Discounting a price is never an option for Tiffanys
Tiffanys could introduce more high quality, yet
appropriately priced, lines of jewelry to accommodate
this volatile time period.
This option focuses on stimulating short-term sales to
stabilize the company during the recession.

Advantages and
Increases sales and market share
Preserves the missing segment of
aspirational buyers
Stabilizes the company during the recession


Only a short-term fix

May compromise the integrity of the brand
Could drive away the upper-class consumers
Creates long-term profit loss

Option 2: Focus on Brand Image and

Instead of broadening their scope, this option
proclaims that Tiffanys should focus on
building and maintaining their high-end
This can be done through having consistent
product assortments that are symbols of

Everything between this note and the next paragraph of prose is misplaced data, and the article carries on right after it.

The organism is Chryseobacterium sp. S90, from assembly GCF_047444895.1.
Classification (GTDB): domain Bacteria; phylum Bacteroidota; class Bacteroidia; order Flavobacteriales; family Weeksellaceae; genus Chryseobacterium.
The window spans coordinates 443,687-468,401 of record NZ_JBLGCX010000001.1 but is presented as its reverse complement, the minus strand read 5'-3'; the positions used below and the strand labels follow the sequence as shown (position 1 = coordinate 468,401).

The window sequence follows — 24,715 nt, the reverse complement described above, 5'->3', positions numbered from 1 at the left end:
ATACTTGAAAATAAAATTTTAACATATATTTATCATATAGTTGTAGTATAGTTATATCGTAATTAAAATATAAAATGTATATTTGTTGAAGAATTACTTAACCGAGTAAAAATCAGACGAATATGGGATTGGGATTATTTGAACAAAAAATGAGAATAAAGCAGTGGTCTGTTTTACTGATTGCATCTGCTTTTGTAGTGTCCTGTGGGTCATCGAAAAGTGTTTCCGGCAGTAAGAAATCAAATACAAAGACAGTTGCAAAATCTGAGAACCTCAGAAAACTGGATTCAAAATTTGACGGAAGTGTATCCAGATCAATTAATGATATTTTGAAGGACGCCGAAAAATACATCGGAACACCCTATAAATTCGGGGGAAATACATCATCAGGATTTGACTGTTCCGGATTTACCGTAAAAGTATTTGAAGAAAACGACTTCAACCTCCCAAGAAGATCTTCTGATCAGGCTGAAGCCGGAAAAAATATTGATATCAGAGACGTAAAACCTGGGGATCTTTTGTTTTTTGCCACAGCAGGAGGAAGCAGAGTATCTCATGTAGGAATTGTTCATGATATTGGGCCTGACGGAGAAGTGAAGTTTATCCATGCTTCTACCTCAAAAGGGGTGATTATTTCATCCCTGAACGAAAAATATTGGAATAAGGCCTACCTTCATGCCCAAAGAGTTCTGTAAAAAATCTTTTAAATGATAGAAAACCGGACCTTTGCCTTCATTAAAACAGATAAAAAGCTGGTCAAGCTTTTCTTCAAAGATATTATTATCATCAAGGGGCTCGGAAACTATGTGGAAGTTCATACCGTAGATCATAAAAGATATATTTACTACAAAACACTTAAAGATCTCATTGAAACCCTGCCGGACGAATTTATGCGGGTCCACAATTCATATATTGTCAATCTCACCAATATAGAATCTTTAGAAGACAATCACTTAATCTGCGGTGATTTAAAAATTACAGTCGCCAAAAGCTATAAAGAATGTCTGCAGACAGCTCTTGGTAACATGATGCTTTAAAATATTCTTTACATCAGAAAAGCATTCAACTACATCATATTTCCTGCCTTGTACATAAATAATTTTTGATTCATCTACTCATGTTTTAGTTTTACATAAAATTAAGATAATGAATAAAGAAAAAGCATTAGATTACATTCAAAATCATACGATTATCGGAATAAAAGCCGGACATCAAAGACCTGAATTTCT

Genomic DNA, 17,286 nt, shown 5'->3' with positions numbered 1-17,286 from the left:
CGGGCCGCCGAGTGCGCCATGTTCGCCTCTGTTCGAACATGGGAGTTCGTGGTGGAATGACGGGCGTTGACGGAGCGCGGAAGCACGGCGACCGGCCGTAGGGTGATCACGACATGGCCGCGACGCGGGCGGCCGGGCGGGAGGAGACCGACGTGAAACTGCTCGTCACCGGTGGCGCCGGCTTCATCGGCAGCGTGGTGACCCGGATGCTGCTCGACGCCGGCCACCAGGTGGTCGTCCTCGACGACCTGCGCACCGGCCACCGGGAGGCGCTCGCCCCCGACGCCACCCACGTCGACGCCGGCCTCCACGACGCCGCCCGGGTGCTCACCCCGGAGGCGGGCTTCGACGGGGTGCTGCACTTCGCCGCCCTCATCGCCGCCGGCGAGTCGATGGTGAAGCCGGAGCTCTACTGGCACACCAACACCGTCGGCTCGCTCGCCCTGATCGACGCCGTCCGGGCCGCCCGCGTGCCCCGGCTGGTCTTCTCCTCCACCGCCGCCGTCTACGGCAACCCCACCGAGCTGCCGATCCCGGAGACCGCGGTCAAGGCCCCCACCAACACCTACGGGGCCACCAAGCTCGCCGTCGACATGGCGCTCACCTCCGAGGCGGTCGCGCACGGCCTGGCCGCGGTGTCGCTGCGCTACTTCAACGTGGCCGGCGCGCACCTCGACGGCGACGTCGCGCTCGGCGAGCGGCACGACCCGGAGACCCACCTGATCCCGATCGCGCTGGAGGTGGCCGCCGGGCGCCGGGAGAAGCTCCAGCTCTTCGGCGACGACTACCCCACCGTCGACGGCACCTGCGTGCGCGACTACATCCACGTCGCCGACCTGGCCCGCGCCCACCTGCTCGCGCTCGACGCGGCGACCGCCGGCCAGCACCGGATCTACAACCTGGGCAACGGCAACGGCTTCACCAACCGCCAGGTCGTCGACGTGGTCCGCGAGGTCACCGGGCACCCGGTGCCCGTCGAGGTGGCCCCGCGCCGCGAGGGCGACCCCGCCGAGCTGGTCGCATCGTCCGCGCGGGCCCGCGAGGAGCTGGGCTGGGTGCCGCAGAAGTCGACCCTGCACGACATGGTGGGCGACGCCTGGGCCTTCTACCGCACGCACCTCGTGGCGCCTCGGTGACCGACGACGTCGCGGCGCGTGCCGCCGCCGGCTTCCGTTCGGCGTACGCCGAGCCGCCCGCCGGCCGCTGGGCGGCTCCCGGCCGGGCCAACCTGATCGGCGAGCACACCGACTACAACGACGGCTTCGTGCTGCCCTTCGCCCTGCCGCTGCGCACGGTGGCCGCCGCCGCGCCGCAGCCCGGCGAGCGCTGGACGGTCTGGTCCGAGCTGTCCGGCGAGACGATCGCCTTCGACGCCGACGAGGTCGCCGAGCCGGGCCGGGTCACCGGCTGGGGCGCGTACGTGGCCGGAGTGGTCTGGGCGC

quality, prestige, and value.
This options focuses on maintaining longterm success and profitability. Thus, it
requires riding out the recession.

Advantages and
Consistent with the brand image
Maintains long-term success
Upholds the companys exclusive

Risk riding out the recession
Short-term loss of profits and market share

Favorable Option
We feel that option 2 is the most favorable
option for the company.
Recent results with Tiffany & Co have proven
that lower-priced products compromise the
integrity of their brand. ~ silver charm bracelet
These lower priced products are likely to
alienate the jewelry firms older, wealthier, and
more conservative clientele. In the end, it could
possibly forever damage Tiffanys timeless
reputation and image for luxury.